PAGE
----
Jephthah’s Vow

“When Jephtha came to his house at Mizpah, there was his daughter, coming out to meet him with timbrels and dancing; and she was his only child.  Besides her he had neither son nor daughter”.

I don’t know how anyone can say that the Bible is a boring book.  This haunting story, found in the book of Judges, chapter 11, is utterly tragic.  Jephthah was an outcast.  He was driven away from home by his adult brothers “for you are the son of another woman”.  The Bible says his mother was a harlot.

He moved to the land of Tob, where “worthless men banded together with Jephthah and went out raiding with him”.  He was the leader of a gang.  But he was a leader.  And he was fearless.  When his brothers’ people got into trouble with the neighbors, who did they turn to? Jephthah.  They sent an envoy to him and begged him to come lead them “against the people of Ammon, and be our head over all the inhabitants of Gilead”.

The story continues, with Jephthah first trying to negotiate with the Ammonites, who believed they had a right to the land Israel was living on.  (Does this sound familiar? Even the negotiation part!) When negotiations failed, “The Spirit of the LORD came upon Jephthah” and he advanced on the enemy (v. 29).  Now here’s the awful part:  “And Jephthah made a vow to the LORD, and said, ‘If You will indeed deliver the people of Ammon into my hands, then it will be that whatever comes out of the doors of my house to meet me, when I return in peace from the people of Ammon, shall surely be the LORD’s, and I will offer it up as a burnt offering.”

Now this story takes place well after the Law was given.  Human sacrifice is forbidden in Deuteronomy 12:31 and 18:10.  Indeed, God gives this practice as a major reason for using Israel to destroy the nations that occupied the promised land. Jeremiah 32:35 says “And they built the high places of Baal which are in the Valley of the Son of Hinnom, to cause their sons and their daughters to pass through the fire to Molech, which I did not command them, nor did it come into My mind that they should do this abomination, to cause Judah to sin.”  Our God does not approve of human sacrifice.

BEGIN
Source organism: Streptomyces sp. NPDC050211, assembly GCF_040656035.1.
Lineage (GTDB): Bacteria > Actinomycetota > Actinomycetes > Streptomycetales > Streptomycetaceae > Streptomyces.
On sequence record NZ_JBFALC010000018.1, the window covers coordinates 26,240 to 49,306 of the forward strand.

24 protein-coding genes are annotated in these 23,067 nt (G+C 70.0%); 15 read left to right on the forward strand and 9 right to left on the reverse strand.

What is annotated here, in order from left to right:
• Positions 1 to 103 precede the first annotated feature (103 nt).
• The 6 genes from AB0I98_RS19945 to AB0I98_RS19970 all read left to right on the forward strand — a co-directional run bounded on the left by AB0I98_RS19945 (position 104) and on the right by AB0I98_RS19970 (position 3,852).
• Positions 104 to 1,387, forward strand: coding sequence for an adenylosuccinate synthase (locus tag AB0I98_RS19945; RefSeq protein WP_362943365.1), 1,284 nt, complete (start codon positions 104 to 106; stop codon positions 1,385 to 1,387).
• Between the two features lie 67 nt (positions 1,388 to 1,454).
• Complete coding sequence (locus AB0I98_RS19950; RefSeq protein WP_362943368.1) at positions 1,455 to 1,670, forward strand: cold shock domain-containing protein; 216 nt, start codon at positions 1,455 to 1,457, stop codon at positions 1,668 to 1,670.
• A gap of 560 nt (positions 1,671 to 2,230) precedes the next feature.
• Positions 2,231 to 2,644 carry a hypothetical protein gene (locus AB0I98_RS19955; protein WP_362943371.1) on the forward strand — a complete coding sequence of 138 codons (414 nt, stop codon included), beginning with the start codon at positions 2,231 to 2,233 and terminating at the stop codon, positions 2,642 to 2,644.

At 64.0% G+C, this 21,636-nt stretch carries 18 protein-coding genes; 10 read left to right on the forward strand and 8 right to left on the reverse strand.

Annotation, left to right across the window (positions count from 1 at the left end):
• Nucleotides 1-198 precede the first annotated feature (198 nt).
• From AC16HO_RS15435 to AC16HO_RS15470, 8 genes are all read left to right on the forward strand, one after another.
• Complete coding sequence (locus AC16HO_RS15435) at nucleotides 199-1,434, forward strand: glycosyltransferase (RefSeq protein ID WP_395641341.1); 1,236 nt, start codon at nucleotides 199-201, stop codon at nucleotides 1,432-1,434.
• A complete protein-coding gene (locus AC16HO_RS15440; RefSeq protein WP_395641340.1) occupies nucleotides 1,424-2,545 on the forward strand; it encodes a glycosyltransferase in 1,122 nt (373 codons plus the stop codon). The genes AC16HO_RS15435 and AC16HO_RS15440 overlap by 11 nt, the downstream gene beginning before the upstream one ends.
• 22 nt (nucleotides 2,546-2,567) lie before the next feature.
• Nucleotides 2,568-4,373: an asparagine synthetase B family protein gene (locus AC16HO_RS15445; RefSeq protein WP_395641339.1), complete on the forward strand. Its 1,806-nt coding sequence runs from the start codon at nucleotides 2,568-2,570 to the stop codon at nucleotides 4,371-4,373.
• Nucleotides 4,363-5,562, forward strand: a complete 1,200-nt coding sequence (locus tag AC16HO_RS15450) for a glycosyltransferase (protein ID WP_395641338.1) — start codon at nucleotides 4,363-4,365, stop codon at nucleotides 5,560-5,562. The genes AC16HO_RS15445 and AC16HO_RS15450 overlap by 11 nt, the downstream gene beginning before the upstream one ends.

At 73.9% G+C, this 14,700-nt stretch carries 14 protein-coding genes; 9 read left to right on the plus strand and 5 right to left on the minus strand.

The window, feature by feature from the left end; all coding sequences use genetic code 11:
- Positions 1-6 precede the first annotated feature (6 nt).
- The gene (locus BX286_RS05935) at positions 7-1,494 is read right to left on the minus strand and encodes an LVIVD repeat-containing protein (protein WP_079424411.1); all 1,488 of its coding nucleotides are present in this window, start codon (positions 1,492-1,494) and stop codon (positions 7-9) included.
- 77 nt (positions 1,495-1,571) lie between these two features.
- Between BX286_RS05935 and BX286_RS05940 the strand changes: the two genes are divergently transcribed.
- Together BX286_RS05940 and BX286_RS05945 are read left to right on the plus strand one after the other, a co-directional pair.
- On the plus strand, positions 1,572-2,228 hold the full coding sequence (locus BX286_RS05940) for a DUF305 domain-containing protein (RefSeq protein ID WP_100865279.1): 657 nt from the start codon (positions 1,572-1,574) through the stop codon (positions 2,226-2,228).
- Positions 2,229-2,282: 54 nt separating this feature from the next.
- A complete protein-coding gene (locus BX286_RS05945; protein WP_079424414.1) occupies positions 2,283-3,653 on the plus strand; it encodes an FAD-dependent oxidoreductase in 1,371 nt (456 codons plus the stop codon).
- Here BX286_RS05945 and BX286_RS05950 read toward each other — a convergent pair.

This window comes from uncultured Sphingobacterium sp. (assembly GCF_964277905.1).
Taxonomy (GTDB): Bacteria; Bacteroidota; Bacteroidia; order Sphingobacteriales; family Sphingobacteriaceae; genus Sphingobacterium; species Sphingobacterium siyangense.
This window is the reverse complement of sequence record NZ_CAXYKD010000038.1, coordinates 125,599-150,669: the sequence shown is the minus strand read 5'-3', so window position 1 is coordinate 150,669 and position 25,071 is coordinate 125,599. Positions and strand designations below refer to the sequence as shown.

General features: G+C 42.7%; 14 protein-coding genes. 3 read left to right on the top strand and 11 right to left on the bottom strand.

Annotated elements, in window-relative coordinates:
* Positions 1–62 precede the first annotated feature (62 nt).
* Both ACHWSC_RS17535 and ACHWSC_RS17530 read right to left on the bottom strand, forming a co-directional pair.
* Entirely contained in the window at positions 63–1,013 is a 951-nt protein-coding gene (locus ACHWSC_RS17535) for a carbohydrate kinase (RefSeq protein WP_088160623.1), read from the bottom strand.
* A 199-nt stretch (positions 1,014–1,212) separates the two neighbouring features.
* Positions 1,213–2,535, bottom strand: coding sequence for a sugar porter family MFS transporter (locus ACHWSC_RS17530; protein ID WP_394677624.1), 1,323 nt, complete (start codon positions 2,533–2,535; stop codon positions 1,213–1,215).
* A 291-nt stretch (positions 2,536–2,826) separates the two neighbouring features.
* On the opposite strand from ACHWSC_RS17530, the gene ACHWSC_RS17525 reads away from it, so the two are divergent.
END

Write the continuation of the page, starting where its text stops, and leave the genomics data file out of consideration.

So what happens next cannot have been the will of God.  Jephthah’s daughter comes out of the door to celebrate his victorious return with dancing and singing.  Jephthah is heartbroken, tearing his clothes and saying “Alas!”

My commentary says that archaeologists have found that the common home in Jephthah’s day was built over the barn, with animals occupying the ground floor and people occupying the upper floor.  It is highly conceivable that Jephthah did not expect it to be a person that would come out of the door when he arrived home.

There is a wonderful Hebrew word used here.  Yachid.  It means “an only one, an only child, a precious life”.  It is derived from the verb Yachad, “to be one”. This is the word used in Genesis to describe Isaac, the son God did ask a father to sacrifice.  It is the word used of Jesus in the Hebrew translation of John 3:16.  “For God so loved the world, that He gave his only begotten Son, that whosoever believeth in Him shall not perish, but have everlasting life.”

Jephthah’s daughter was his only child.  Precious.  And obedient.  “If you have given your word to the LORD, do to me according to what has gone out of your mouth.” v. 36.  How awful! Jephthah did not have an understanding of God’s character. My commentary says “The episode reflects tragic deterioration of understanding God’s ways, a condition resulting from the recurrent backslidings during this era.”

Am I so different? Do I truly believe the Father’s grace is enough?  Do I try to earn His love by sacrifice?  By vows? How does my broken personality twist my view of Him? How different my thoughts and actions would be if I trusted His character!

Oh, may we just draw near and learn Who He is.

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6 thoughts on “Jephthah’s Vow

  1. I don’t really know what happened between Jephthah and his daughter. Perhaps he did actually sacrifice her. Or perhaps, as others and I believe, her sacrifice consisted of perpetual virginity – she could never marry ahd have children. This is no biggie in our time, but it was huge back then. Regardless of what happened, Jephthah is included in the “Hall of Heroes” in Hebrews 11. So perhaps God isn’t as critical of him as we tend to be.

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